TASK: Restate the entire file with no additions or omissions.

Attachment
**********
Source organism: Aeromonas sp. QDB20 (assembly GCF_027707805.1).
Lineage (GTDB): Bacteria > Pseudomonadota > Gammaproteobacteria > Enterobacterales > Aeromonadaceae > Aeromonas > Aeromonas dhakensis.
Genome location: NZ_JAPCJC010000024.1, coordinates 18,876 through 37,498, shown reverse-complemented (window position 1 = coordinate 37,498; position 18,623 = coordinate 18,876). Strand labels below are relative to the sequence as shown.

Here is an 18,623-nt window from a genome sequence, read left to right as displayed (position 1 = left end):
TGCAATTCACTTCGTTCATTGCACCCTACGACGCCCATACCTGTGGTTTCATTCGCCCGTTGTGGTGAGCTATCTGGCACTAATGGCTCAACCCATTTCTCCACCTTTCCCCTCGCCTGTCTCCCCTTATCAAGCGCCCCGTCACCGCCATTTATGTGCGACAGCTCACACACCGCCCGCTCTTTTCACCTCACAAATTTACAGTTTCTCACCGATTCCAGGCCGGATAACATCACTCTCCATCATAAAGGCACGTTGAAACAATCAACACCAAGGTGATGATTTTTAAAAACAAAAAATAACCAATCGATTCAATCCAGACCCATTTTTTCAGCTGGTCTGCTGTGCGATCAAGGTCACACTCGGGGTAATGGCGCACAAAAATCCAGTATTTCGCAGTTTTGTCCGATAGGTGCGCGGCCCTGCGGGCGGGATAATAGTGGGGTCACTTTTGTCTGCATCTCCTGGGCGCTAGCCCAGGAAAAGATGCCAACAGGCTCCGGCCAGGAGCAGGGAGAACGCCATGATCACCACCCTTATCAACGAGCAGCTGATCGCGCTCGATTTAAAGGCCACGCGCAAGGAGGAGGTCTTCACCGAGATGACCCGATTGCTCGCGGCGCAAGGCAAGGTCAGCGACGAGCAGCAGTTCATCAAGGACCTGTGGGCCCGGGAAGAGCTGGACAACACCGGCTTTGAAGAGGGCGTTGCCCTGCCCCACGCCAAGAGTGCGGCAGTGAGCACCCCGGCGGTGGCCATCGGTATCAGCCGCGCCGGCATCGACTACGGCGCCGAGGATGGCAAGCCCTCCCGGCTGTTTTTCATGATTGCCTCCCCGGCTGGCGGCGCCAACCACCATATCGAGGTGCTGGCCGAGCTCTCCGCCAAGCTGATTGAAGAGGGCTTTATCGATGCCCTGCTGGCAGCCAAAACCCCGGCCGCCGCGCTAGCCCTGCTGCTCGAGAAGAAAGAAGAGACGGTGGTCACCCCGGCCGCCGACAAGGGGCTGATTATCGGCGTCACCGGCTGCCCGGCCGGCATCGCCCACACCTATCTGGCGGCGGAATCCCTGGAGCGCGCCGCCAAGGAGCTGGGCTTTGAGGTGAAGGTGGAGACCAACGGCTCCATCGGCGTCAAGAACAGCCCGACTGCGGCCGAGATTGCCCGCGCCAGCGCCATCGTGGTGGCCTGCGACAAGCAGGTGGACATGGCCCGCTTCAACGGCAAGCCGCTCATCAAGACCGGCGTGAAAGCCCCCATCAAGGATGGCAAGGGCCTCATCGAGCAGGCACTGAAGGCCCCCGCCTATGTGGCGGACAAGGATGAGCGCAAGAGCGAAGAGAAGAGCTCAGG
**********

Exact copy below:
Source organism: Aeromonas sp. QDB20 (assembly GCF_027707805.1).
Lineage (GTDB): Bacteria > Pseudomonadota > Gammaproteobacteria > Enterobacterales > Aeromonadaceae > Aeromonas > Aeromonas dhakensis.
Genome location: NZ_JAPCJC010000024.1, coordinates 18,876 through 37,498, shown reverse-complemented (window position 1 = coordinate 37,498; position 18,623 = coordinate 18,876). Strand labels below are relative to the sequence as shown.

Here is an 18,623-nt window from a genome sequence, read left to right as displayed (position 1 = left end):
TGCAATTCACTTCGTTCATTGCACCCTACGACGCCCATACCTGTGGTTTCATTCGCCCGTTGTGGTGAGCTATCTGGCACTAATGGCTCAACCCATTTCTCCACCTTTCCCCTCGCCTGTCTCCCCTTATCAAGCGCCCCGTCACCGCCATTTATGTGCGACAGCTCACACACCGCCCGCTCTTTTCACCTCACAAATTTACAGTTTCTCACCGATTCCAGGCCGGATAACATCACTCTCCATCATAAAGGCACGTTGAAACAATCAACACCAAGGTGATGATTTTTAAAAACAAAAAATAACCAATCGATTCAATCCAGACCCATTTTTTCAGCTGGTCTGCTGTGCGATCAAGGTCACACTCGGGGTAATGGCGCACAAAAATCCAGTATTTCGCAGTTTTGTCCGATAGGTGCGCGGCCCTGCGGGCGGGATAATAGTGGGGTCACTTTTGTCTGCATCTCCTGGGCGCTAGCCCAGGAAAAGATGCCAACAGGCTCCGGCCAGGAGCAGGGAGAACGCCATGATCACCACCCTTATCAACGAGCAGCTGATCGCGCTCGATTTAAAGGCCACGCGCAAGGAGGAGGTCTTCACCGAGATGACCCGATTGCTCGCGGCGCAAGGCAAGGTCAGCGACGAGCAGCAGTTCATCAAGGACCTGTGGGCCCGGGAAGAGCTGGACAACACCGGCTTTGAAGAGGGCGTTGCCCTGCCCCACGCCAAGAGTGCGGCAGTGAGCACCCCGGCGGTGGCCATCGGTATCAGCCGCGCCGGCATCGACTACGGCGCCGAGGATGGCAAGCCCTCCCGGCTGTTTTTCATGATTGCCTCCCCGGCTGGCGGCGCCAACCACCATATCGAGGTGCTGGCCGAGCTCTCCGCCAAGCTGATTGAAGAGGGCTTTATCGATGCCCTGCTGGCAGCCAAAACCCCGGCCGCCGCGCTAGCCCTGCTGCTCGAGAAGAAAGAAGAGACGGTGGTCACCCCGGCCGCCGACAAGGGGCTGATTATCGGCGTCACCGGCTGCCCGGCCGGCATCGCCCACACCTATCTGGCGGCGGAATCCCTGGAGCGCGCCGCCAAGGAGCTGGGCTTTGAGGTGAAGGTGGAGACCAACGGCTCCATCGGCGTCAAGAACAGCCCGACTGCGGCCGAGATTGCCCGCGCCAGCGCCATCGTGGTGGCCTGCGACAAGCAGGTGGACATGGCCCGCTTCAACGGCAAGCCGCTCATCAAGACCGGCGTGAAAGCCCCCATCAAGGATGGCAAGGGCCTCATCGAGCAGGCACTGAAGGCCCCCGCCTATGTGGCGGACAAGGATGAGCGCAAGAGCGAAGAGAAGAGCTCAGG